Walleye Fishing Forecast and Tagging Study, 2009 Updates
I know it's cold and windy, but you walleye anglers know that this is your time of year! Walleye action is on the increase!
And to get you started off fine in 2009, the Walleye Fishing Forecast and the Walleye Tagging Study update are both available. The fishing forecast is a must for any angler thinking about accepting the challenge of walleye fishing in 2009. DGIF has come a long way in developing very good walleye populations in a number of lakes through a stocking program; has learned a lot about walleye habitat, life history, and angling techniques in Virginia; and has lead the way in discovering and enhancing a unique strain of walleye found only in the New River. The forecast is the biologist's best predictions about where, when, and how. DGIF is also continuing a walleye reward tag study in 2009 and the update will give you details about how you can participate. Good luck and enjoy!
General Assembly Legislation of Interest to You
There is a lot of legislative action scheduled this year on issues that may affect you as an outdoor enthusiast, landowner or concerned citizen.
The most appropriate way to express your opinion about these bills, or any other legislation, is through your local delegate and/or senator. For more information about your legislators and how to contact them, please visit the Virginia General Assembly website. You may also contact the Virginia General Assembly's Constituent Viewpoint Comment line toll-free at 1-800-889-0229 (804-698-1990 in Richmond).
New Features Added For the New Year
We greatly appreciate the comments from our subscribers for improving the Outdoor Report and its value to you. Several features have been added based on your requests for the 2009 editions. Here's an overview of the changes- let us know what you think!
Be Wild, Virginia Now Featured in Virginia Wildlife Magazine
Features on Virginia's Wildlife Action Plan (WAP) species in peril by artist and author Spike Knuth are now found in the Be Wild! Live Wild! Grow Wild! section of each edition of Virginia Wildlife magazine. The artwork and species as well as the variety of articles in the upcoming edition of Virginia Wildlife will be listed in the Sidebar section of the Outdoor Report. If you are not already a subscriber to Virginia Wildlife magazine, we encourage you to subscribe to enjoy Spike's features and all the other interesting articles in our awarding winning feature magazine.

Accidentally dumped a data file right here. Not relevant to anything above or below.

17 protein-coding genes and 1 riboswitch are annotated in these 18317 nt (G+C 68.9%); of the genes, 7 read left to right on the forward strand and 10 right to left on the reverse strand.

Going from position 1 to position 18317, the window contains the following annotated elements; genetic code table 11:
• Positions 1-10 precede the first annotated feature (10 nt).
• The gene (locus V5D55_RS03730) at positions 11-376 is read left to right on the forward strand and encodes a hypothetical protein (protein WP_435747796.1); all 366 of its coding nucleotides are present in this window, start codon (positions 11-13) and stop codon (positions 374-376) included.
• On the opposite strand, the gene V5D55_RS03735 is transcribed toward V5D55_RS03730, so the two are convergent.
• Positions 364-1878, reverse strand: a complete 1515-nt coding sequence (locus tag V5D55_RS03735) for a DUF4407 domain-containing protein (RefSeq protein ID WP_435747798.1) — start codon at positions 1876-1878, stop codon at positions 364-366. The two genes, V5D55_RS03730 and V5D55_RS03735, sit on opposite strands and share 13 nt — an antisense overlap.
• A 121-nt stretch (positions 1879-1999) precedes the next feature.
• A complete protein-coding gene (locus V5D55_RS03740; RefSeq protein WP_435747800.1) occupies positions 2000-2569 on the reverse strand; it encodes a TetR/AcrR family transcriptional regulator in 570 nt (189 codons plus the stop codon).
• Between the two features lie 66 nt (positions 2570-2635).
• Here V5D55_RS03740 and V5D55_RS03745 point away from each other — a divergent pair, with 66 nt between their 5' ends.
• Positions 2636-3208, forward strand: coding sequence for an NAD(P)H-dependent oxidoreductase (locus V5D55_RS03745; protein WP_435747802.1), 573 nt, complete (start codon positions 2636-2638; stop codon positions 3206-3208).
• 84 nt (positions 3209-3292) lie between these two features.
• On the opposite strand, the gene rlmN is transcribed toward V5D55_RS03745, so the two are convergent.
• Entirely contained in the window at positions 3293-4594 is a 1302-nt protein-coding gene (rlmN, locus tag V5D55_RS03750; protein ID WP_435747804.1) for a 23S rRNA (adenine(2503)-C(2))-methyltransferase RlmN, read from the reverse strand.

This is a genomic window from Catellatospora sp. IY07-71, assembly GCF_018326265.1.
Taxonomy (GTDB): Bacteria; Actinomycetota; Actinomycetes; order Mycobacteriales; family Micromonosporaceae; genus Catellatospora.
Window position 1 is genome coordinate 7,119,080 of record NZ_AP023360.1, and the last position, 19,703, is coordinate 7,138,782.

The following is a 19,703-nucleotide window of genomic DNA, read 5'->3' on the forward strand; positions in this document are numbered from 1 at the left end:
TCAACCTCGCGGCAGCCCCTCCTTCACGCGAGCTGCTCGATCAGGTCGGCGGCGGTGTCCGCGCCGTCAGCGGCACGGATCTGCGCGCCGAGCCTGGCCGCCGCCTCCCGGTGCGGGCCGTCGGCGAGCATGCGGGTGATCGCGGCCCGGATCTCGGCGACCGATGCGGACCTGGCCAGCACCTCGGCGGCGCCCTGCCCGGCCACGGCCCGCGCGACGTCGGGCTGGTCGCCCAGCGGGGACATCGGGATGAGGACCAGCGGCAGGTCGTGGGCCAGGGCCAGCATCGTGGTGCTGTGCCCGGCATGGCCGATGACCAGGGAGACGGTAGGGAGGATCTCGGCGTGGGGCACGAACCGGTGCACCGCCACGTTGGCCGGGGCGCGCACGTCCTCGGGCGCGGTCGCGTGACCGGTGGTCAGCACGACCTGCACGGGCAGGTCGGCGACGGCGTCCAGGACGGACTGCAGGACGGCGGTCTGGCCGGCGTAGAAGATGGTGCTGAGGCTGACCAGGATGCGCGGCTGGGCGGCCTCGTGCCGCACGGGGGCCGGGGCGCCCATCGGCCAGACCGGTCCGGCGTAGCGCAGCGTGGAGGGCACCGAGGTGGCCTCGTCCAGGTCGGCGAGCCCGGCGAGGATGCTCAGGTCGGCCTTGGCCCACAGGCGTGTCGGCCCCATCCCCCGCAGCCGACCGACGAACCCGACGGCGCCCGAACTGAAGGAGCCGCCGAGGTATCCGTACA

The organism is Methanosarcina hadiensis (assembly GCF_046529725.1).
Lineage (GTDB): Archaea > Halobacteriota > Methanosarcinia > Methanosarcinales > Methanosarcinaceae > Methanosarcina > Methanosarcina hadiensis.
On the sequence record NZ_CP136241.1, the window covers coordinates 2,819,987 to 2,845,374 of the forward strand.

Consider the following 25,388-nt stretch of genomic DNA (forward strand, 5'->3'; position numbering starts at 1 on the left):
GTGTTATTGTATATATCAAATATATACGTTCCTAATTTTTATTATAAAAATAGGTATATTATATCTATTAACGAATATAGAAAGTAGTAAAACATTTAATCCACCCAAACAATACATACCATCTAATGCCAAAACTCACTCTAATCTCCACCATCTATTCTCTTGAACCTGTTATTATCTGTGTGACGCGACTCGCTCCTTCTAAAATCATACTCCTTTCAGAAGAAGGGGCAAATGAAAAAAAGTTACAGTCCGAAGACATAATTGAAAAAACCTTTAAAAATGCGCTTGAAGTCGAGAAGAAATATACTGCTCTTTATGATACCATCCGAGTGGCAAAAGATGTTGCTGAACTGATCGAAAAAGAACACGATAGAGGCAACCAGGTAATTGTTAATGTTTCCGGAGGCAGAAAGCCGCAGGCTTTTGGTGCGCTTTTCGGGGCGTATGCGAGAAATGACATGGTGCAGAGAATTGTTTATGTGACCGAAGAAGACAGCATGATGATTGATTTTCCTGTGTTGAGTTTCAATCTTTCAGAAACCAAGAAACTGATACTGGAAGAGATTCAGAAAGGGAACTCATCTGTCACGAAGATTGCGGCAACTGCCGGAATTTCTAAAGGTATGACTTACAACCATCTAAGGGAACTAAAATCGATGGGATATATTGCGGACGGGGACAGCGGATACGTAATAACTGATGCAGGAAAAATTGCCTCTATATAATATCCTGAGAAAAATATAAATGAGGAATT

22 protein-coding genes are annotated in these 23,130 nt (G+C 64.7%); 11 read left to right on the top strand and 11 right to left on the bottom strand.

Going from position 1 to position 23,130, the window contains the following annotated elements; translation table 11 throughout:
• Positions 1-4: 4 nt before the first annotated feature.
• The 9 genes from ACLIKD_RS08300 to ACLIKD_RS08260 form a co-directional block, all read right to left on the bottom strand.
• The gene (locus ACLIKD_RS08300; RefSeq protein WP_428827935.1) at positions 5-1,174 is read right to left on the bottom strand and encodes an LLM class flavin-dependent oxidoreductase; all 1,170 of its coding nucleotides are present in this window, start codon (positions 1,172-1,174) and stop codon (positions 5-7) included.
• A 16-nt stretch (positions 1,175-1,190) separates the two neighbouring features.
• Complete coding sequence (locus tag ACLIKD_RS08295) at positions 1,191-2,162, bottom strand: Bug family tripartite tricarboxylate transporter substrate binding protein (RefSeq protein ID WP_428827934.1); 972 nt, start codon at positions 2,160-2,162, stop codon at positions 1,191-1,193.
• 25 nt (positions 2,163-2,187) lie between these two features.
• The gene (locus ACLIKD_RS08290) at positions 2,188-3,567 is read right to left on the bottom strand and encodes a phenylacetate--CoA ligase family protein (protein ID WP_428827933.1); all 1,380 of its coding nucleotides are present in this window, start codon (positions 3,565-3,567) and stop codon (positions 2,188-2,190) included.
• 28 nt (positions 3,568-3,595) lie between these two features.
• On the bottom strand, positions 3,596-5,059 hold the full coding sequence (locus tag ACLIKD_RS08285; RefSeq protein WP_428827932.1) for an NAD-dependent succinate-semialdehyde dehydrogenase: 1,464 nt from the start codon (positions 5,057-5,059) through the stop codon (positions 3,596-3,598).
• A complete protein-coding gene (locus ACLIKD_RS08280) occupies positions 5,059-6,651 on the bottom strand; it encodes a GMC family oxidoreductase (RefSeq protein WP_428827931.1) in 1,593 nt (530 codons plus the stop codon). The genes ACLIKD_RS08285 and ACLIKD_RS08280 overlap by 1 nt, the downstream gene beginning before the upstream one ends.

If you would like to become a regular subscriber to Virginia Wildlife magazine, visit the Department's website, or call 1-800-710-9369. A one-year subscription for 12 issues is only $12.95.
"BOATERS - ARE YOU ON BOARD?" Section Added to Sidebar
VDGIF Boating Safety Education Coordinators, Stacey Brown and Tom Guess will be providing information on safe and sober boating, boat maintenance and operation tips and updates on the new requirements for boating safety education being phased in over the next several years. See the new "Boaters- Are You on Board?" boating information section in this edition of the Outdoor Report, located in the sidebar section.
NATURE OBSERVATIONS FROM THE BYRD NEST
In our hectic, fast paced, electronic society, it seems many of us have lost touch with nature. The 2009 Virginia Wildlife Calendar features weekly nature notes on exciting, wonder-filled activities by wild creatures and dramatic seasonal changes in wild places reflected in plants and animals alike. Marika Byrd,
freelance writer, Virginia Outdoor Writers Association member and Complementary Workforce Volunteer, has developed a column for the
Outdoor Report sidebar entitled, Nature Observations From The Byrd Nest. Each edition will feature nature observations from the calendar and actions you can take to enhance your outdoor experience. We especially hope that
"budding young naturalists" will read these articles and get outdoors to observe the wonders of nature and learn lessons that cannot be experienced on the web, or video games.
Wild Events You Don't Want to Miss
Wooly Mammoth Breakfast Benefits Saltville Museum January 31
The Friends of the Museum of the Middle Appalachians invite you to the 16th annual Woolly Mammoth Breakfast on Saturday, January 31 at the Northwood High School in Saltville. The Madam Russell Methodist Men's Club will serve breakfast from 8:00 a.m. to 10:30 a.m. Indulge in Ice Age Eagle eggs, Bison bacon, Mastodon sausage, Ground-Sloth gravy, Saber-cat head biscuits, Paleo pancakes with syrup, Fried Arboreal apples, Ground Hog grits, Cave-bear coffee and Musk-Ox milk as you listen to music by Kris Payne. After breakfast… WOOLLY, the Mascot of the Museum, will emerge to predict the weather for the next six weeks! Saltville Mayor Jeff Campbell will proclaim Woolly's meteorological forecast. A breakfast ticket gives you free admission to the Museum for the day. Click here for more information. The Town of Saltville and the Museum of the Middle Appalachians are partners with VDGIF on the Virginia Birding and Wildlife Trail Clinch Mountain Loop!
February Sportsmen's Shows Offer Something for Everyone
The five regional outdoor sportsman's shows scheduled for February feature seminars, exhibits, demonstrations and contests promising fun and exciting new activities for everyone in the family. Experienced and novice sportsmen can try the latest in new equipment and learn about new places to enjoy Virginia's great outdoors. All the shows feature activities for kids to spark their interest in outdoor adventures. See the latest in specialized equipment and partnership programs offered by sportsmen's organizations. VDGIF staff will be on hand to provide information on